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The Framework Laptop is a modular and upgradable laptop coming this summer
by João Carrasqueira
Most laptops released nowadays, especially ultrabooks and lightweight form factors in general, tend to be hard to repair or upgrade for the consumer. Not only that but once you buy a laptop, it's very likely you're stuck with the ports and components you got at the start.
A San Francisco-based startup called Framework is looking to change that with its announcement of the Framework Laptop (via The Verge). This laptop promises to be not only easily repairable and upgradable, but it's also a fairly high-end machine at that. It's also relatively lightweight, weighing 1.3kg and measuring 15.85mm in thickness.
Out of the box, the Framework Laptop has a 13.5-inch display with 2256x1504 resolution, meaning it has the same 3:2 aspect ratio as Surface devices do. The specs also look promising with Intel's 11th-generation Core processors, along with options for up to 64GB of RAM and 4TB of NVMe storage. There's also a 55Wh battery, a 1080p 60fps webcam with physical switches, Wi-Fi 6E support, and a keyboard with 1.5mm of key travel.
What makes it stand out, though, is its modularity. Framework designed an "Expansion Card" system, where multiple ports on the laptop can be swapped out for something else. There are four bays for these expansion cards, and users can choose to have a USB Type-C port, USB Type-A, an "ultra-fast" storage drive, HDMI, and so on. These expansions can be swapped out to suit the user's preferences.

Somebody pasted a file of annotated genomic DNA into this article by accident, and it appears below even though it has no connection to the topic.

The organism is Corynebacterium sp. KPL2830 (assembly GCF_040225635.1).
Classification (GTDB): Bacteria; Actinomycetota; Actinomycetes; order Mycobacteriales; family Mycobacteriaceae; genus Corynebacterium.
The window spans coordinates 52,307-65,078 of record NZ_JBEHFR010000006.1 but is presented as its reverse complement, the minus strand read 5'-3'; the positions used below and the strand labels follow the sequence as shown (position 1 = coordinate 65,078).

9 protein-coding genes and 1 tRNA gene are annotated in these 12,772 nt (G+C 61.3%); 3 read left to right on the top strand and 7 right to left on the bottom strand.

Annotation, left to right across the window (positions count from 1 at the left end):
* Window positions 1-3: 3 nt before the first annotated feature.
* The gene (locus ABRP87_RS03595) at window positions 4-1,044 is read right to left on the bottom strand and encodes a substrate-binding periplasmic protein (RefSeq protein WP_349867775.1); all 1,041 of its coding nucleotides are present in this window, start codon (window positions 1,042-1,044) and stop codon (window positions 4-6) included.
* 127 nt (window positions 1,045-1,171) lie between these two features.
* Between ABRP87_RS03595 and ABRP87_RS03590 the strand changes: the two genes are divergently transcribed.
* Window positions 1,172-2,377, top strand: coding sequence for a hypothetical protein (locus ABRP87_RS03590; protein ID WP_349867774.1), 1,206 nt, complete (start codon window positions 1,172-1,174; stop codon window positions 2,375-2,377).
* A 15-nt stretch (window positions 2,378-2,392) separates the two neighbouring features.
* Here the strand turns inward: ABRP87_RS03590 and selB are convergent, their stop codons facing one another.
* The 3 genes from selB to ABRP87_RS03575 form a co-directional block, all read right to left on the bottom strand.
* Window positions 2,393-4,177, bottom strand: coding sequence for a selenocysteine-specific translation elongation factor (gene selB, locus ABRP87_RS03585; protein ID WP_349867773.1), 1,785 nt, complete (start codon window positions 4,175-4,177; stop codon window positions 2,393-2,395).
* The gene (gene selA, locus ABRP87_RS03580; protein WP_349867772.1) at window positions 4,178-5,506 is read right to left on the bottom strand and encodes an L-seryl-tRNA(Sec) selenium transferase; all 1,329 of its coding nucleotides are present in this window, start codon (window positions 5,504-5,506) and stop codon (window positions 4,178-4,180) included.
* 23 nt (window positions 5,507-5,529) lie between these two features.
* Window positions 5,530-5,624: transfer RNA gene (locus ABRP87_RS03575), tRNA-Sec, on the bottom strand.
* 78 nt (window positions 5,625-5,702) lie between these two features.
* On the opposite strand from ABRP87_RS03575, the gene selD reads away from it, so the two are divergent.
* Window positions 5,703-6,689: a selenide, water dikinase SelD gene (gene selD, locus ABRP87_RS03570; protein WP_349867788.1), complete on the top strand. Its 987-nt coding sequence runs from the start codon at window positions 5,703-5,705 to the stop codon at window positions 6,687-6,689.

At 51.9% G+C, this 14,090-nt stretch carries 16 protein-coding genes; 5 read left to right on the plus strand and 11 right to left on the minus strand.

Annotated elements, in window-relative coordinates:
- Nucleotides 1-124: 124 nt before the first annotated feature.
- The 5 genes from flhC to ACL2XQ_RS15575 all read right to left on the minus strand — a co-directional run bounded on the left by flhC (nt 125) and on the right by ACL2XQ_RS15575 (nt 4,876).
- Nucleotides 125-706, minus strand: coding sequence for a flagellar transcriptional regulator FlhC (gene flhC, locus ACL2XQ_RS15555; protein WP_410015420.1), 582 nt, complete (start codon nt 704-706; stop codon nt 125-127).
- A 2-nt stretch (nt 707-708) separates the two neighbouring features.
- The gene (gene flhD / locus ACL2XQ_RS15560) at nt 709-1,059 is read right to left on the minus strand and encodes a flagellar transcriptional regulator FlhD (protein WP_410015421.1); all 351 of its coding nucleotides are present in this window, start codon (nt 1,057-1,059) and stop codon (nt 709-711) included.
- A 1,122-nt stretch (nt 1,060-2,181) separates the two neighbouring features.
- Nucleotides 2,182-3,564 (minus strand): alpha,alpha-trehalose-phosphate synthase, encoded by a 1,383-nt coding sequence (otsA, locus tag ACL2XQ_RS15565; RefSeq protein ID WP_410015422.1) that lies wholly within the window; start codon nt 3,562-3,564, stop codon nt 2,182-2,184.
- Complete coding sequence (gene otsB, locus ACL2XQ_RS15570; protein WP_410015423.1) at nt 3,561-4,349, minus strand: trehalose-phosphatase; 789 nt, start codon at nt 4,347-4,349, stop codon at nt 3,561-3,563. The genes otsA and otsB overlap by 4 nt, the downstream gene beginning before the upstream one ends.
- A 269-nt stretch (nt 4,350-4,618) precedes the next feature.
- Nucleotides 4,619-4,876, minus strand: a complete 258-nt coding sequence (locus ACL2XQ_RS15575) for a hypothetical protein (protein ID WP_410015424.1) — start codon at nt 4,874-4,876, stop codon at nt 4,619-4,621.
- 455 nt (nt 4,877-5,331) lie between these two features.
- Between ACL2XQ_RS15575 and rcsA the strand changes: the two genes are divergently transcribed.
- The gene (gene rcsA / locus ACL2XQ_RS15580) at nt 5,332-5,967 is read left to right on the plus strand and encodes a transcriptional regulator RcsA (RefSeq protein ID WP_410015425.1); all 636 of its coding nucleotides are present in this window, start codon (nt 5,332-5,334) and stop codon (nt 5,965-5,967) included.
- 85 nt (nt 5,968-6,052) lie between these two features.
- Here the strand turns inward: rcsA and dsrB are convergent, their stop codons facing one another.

On top of that, most of the internals are also easily replaceable. Storage, RAM, and the Wi-Fi card are all socketed so they can be replaced, but the entire mainboard of the laptop can also be swapped out as new models come out with newer processors for increased performance. Not only that but parts that are heavily used, like the screen and keyboard, are magnetically attached and can be easily replaced by ordering new ones from Framework's website. Each component will have a QR code that lets users order new parts quickly. To cap it all off, Framework says it will provide an open ecosystem so other companies can create their own modules for the laptop and sell them through the Framework Marketplace.
Customers will have the chance to buy the Framework Laptop as assembled by the company running Windows 10 Home or Pro, or they can order a DIY kit so they can assemble it themselves and install their operating system of choice. In both cases, the laptop will ship with a screwdriver so users can always tinker with it later.
The goal is ultimately to extend the lifespan of consumer electronics by making it so that whole devices aren't thrown away when only a single component is no longer working well. The concept is generally very similar to the Fairphone 3+ we reviewed last year, but that was a phone, and it was a mid-range device at that, while this seems to be a product anyone might actually want to use.